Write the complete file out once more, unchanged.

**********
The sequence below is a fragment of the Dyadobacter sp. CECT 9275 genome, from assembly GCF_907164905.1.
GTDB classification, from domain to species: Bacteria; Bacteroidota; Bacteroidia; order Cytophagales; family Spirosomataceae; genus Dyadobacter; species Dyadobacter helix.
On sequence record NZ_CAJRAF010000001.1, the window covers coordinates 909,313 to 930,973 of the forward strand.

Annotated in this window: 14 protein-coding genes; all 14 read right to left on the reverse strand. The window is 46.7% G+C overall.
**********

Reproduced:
The sequence below is a fragment of the Dyadobacter sp. CECT 9275 genome, from assembly GCF_907164905.1.
GTDB classification, from domain to species: Bacteria; Bacteroidota; Bacteroidia; order Cytophagales; family Spirosomataceae; genus Dyadobacter; species Dyadobacter helix.
On sequence record NZ_CAJRAF010000001.1, the window covers coordinates 909,313 to 930,973 of the forward strand.

Annotated in this window: 14 protein-coding genes; all 14 read right to left on the reverse strand. The window is 46.7% G+C overall.